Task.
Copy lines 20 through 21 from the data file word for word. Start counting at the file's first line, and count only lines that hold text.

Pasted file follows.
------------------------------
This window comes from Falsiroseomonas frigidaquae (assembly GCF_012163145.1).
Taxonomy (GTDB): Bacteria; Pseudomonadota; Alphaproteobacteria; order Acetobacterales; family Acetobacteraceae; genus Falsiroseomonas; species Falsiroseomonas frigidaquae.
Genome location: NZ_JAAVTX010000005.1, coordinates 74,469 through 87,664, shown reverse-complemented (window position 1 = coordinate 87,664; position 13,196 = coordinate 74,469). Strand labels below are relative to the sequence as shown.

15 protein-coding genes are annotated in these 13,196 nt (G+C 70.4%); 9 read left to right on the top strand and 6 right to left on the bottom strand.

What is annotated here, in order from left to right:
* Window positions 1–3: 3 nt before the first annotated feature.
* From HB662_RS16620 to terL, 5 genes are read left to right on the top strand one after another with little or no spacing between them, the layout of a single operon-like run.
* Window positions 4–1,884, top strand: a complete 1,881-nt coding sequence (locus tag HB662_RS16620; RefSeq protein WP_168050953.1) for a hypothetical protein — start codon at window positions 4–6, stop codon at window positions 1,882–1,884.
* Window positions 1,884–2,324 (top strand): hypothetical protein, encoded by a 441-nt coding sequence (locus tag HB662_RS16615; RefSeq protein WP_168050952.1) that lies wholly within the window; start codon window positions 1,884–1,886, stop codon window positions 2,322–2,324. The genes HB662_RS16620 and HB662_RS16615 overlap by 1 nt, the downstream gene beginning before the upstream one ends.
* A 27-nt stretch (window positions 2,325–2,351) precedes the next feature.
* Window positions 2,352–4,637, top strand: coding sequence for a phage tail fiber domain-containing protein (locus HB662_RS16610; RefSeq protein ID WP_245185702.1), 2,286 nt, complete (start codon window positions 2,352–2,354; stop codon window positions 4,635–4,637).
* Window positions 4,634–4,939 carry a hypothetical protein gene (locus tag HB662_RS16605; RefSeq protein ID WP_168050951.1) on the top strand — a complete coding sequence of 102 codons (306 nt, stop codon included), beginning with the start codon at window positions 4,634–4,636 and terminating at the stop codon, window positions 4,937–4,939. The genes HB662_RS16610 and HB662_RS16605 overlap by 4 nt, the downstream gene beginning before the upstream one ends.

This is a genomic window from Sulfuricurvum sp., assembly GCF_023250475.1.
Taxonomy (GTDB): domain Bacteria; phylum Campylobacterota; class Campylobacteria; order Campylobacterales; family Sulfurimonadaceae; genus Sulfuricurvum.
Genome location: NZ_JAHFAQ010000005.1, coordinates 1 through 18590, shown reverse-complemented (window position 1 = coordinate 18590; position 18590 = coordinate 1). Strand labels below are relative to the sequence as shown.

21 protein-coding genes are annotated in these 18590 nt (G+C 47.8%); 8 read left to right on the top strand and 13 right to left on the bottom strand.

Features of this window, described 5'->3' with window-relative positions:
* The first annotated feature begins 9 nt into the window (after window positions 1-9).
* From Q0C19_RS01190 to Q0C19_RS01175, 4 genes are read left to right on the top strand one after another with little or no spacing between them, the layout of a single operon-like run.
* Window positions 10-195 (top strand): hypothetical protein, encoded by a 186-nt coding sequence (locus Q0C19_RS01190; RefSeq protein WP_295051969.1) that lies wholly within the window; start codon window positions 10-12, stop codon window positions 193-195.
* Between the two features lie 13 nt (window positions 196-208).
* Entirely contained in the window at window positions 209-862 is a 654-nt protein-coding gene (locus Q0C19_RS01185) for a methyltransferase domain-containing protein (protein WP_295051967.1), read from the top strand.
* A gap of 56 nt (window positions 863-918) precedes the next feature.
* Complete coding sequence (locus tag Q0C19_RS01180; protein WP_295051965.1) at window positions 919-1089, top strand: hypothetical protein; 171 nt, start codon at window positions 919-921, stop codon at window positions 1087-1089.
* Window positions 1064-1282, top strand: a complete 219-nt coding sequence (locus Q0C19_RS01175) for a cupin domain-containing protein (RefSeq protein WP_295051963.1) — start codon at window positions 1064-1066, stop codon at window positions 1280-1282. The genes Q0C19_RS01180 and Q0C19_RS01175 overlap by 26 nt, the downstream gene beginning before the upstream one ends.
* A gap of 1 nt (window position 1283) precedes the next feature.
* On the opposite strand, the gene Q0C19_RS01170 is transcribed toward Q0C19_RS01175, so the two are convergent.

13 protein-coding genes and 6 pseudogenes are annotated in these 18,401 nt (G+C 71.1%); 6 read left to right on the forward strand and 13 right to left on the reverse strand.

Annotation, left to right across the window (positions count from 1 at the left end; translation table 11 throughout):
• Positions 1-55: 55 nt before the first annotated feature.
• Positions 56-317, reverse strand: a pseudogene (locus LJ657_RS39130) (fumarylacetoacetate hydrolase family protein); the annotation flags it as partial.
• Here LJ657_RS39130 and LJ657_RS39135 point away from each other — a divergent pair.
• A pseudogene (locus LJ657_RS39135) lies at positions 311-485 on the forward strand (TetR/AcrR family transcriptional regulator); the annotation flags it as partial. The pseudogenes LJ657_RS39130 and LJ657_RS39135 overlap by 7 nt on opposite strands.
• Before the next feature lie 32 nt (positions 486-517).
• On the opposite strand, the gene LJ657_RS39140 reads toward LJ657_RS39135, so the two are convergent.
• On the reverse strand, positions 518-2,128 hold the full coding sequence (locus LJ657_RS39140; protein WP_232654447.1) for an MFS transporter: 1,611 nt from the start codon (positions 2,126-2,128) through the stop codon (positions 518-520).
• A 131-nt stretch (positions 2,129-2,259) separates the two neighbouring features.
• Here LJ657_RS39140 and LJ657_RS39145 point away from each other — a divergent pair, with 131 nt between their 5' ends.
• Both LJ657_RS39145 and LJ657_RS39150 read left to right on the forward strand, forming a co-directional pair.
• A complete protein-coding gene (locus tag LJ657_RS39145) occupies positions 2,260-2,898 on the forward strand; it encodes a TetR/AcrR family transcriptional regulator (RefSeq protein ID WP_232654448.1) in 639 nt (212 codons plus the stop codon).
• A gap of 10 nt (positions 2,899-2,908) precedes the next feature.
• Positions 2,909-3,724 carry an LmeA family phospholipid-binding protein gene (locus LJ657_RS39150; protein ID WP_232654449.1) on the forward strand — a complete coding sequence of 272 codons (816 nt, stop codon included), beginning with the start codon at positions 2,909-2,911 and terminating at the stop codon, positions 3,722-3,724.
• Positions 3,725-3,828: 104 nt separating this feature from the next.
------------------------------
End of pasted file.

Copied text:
* Window positions 10-195 (top strand): hypothetical protein, encoded by a 186-nt coding sequence (locus Q0C19_RS01190; RefSeq protein WP_295051969.1) that lies wholly within the window; start codon window positions 10-12, stop codon window positions 193-195.
* Between the two features lie 13 nt (window positions 196-208).